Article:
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Race Report: Meet & Train at the Dublin Marathon 2019



<img src="http://goodcowebprojects.com/aspire/wp-content/uploads/2022/04/Groupjump.jpg" alt="Warm-up is done and the DSD Meet &amp;amp; Train gang is ready to take on the Marathon!" />



Warm-up is done and the DSD Meet & Train gang is ready to take on the Marathon!


RACE REPORT by John O’Grady on his first marathon

No waking up to the alarm clock this morning. Pre-race nerves ensured I was well awake when it was time to get up for my first ever marathon. I had no idea why I signed up to this! After a quick breakfast and throwing on my running gear the nerves kicked-in when my taxi was delayed 15 mins picking me up. Not to worry though as we flew into town and it was comforting to see the other Meet & Trainers fresh off the Luas as I hopped out of the taxi on St. Stephen’s Green.

Race HQ was in the freshly painted Ely University Centre on Hume Street (thanks for arranging Barry O’Grady). Bit by bit the rest of the gang arrived. There was plenty of Vaseline being smeared on, plasters being stuck on and running belts being loaded. We all have our way of dealing with nerves; some quiet, others chatty and everyone queuing for the toilets! There was also plenty of race day style; Eoin Daly’s race number, Kelly Admirand’s socks and James Berry’s flashy runners!

It was a cool, crisp morning with the promise of a bit of sun as Alan Egan led the pre-race warm up out on the street. A few snaps and more toilet stops, the first of the runners made their way to the start line. A few of us in the last wave made our way down to the Purple Wave area where there was plenty of bartering of bin-liners and toilet-roll going on! We did a second warm-up through the crowds and eventually made our way to the Start line.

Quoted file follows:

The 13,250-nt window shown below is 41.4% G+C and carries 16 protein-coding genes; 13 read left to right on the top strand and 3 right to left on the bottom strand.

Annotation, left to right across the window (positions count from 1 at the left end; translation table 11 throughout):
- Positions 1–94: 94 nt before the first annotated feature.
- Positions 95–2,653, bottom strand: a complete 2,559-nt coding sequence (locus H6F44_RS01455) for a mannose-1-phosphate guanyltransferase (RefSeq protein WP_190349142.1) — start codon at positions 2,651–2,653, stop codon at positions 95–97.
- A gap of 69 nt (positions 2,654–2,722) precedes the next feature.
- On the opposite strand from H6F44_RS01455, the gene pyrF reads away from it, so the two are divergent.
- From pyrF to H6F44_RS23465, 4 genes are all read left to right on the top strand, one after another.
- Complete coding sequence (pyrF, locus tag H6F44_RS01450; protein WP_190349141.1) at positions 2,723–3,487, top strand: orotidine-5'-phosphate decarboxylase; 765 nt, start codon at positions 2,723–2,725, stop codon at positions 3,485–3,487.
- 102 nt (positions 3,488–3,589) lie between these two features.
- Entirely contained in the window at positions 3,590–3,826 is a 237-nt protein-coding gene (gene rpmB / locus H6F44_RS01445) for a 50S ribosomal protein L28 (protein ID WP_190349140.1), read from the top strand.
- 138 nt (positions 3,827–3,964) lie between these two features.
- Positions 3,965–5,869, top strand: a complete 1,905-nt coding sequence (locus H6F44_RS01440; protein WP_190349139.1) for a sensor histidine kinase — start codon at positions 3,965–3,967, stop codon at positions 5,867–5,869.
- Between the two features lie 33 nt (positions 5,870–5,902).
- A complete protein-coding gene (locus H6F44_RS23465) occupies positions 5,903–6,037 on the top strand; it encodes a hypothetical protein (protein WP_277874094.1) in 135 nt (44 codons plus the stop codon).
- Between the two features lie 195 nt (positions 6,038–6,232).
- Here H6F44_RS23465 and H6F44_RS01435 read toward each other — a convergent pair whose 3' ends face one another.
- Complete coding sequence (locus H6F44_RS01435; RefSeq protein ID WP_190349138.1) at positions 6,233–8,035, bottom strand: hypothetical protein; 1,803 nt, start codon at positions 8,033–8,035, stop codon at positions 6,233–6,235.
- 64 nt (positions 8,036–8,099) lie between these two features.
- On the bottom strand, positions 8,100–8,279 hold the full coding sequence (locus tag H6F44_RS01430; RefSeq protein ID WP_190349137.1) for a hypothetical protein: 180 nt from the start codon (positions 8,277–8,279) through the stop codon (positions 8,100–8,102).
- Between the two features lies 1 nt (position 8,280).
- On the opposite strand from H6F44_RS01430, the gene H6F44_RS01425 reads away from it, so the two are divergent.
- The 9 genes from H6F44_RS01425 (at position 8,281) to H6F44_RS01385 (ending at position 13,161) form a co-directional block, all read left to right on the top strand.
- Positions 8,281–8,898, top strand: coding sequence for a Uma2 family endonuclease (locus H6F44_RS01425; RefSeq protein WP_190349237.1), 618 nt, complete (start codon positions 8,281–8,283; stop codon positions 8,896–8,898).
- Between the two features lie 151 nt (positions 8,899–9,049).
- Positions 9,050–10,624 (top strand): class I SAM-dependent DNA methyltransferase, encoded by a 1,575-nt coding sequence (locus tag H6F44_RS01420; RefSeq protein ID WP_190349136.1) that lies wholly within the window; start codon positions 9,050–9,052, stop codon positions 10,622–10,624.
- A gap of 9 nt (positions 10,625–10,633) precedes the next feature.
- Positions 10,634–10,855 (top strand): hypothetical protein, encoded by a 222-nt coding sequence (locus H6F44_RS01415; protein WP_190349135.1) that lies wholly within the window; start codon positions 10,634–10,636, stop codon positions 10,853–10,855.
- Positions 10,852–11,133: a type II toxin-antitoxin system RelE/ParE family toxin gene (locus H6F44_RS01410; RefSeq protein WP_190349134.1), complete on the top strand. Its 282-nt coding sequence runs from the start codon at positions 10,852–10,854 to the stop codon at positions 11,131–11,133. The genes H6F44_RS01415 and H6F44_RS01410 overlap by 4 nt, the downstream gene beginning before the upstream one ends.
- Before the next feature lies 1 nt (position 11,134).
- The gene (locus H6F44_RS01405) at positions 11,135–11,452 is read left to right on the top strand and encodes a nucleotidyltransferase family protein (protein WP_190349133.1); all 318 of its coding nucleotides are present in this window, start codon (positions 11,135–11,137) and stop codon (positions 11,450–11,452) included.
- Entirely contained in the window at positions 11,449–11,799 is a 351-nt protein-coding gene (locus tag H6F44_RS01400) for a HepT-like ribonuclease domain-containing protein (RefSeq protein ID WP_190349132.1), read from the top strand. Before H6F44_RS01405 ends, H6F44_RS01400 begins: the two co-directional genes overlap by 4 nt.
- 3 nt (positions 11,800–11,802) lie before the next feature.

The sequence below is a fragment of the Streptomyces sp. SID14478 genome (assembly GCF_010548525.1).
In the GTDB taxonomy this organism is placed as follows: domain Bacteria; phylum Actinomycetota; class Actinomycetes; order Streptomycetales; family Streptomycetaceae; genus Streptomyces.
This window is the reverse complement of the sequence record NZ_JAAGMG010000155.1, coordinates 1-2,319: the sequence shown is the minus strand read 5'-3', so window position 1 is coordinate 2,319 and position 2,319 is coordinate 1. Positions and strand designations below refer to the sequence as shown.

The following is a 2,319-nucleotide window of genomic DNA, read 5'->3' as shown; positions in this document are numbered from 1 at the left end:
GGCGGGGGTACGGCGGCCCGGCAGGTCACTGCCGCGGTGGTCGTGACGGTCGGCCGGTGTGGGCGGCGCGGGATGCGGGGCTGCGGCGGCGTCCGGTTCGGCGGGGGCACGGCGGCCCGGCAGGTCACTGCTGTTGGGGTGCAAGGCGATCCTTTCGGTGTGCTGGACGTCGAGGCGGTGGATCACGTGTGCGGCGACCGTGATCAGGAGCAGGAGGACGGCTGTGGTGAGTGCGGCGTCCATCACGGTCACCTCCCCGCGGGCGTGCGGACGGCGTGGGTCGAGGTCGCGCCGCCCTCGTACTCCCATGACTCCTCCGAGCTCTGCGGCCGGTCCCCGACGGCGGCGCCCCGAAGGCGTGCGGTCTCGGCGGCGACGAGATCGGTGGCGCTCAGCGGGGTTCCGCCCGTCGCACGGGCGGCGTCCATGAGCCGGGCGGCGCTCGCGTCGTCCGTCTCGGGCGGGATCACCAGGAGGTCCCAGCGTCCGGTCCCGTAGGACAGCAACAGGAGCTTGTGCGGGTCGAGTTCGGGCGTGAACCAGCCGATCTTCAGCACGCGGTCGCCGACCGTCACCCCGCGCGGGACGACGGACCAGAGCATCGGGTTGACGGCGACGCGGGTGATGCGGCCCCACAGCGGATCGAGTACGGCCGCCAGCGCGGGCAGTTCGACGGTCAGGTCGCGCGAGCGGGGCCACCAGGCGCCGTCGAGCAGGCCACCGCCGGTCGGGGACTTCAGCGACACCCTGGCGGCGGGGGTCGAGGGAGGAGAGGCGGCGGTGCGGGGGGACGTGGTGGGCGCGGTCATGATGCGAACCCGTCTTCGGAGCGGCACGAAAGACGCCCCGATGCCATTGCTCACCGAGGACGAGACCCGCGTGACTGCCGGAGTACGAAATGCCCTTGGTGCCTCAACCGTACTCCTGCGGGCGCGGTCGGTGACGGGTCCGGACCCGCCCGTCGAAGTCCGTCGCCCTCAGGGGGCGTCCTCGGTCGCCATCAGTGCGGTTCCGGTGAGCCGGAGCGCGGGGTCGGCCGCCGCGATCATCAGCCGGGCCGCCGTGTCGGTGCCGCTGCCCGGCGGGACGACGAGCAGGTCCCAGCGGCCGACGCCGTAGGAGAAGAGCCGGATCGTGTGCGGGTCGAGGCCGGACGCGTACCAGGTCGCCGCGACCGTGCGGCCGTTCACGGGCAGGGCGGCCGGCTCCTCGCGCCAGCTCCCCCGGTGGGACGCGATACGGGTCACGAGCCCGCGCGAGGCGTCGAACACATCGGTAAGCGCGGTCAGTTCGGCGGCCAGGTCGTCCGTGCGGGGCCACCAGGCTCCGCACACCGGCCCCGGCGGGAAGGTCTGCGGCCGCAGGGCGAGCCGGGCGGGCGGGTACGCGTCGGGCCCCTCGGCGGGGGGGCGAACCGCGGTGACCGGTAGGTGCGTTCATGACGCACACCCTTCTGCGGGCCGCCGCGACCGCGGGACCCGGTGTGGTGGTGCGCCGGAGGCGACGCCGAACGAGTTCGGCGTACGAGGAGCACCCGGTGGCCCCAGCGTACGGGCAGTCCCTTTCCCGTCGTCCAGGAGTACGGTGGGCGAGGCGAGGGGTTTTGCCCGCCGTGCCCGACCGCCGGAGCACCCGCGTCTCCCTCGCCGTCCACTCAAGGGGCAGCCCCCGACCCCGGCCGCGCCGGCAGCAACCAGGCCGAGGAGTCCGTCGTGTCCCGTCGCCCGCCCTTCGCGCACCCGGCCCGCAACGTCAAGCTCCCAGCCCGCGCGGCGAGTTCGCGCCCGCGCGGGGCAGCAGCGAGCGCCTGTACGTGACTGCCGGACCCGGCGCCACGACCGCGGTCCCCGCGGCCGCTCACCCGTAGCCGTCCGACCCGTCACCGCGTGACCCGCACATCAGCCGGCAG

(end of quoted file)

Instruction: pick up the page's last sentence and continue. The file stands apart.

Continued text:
Bang went the race gun to plenty of screams and cheers, and we were on our way. We passed through the streets of Dublin with sleepy-heads along the roadside wishing us well. The whole time trying to keep it slow as the over-takers went by, we made our way to The Phoenix Park, to be greeted by an elephant and giraffe from Dublin Zoo and I think it was some traditional Polish dancers. A steady climb up through the Park to Castleknock where you first hit the big crowds roaring you on. Now I know what people are talking about: I felt the shivers down my back.

After a bit of up and down, in and out of the Park we reached the first Lucozade stop where I tried out Eoin Carroll’s drinking-from-cup-while-running technique which worked a treat. On into the tightly packed Chapelizod where the crowds were in full voice as we crossed the Liffey.

We proceeded up that sly hill under the Chapelizod bypass as the marathon started claiming its first victims and made our way up to Kilmainham where the crowds grew and the jellies were being handed out. I felt fairly inadequate over the next mile as I passed a superhero running on stilts and another man running his 40th Dublin Marathon.

After that it was through Rialto and Dolphin’s Barn to the Crumlin Road where the crowds started getting really big and loud. The race clappers being shaken violently. It was just after Crumlin when I came across my first Meet & Trainer – Lorraine Heffernan – who popped out of nowhere to cheer me on and offer some jellies.

We continued on, down into Walkinstown and Kimmage where runners were trying to make big gains and then eventually to Fortfield Road – close to my home turf – where my local fan club, Mum, siblings and all, were cheering me on. I got a nice shout of encouragement from Aidan Mullen as I turned and headed towards Terenure. I was definitely beginning to feel the pain now as I made my way down towards Rathgar. A rash broke out suddenly on my calf muscles that felt like a nettle sting! What next?!



<img src="http://goodcowebprojects.com/aspire/wp-content/uploads/2022/04/DSDWaterStationteam.jpg" alt="DSD Water Station Team ready and waiting" />



DSD Water Station Team ready and waiting


Through Rathgar and onwards to the DSD Water station. I was hoping they wouldn’t miss me. Not a chance. Upon seeing me Stephen Judge blew his whistle and the place went bonkers. It was mayhem, it was magic as I passed by all the friendly familiar faces roaring me on. Liz had them well drilled and there was plenty of water within arm’s reach! It was just what I needed as the hard miles loomed.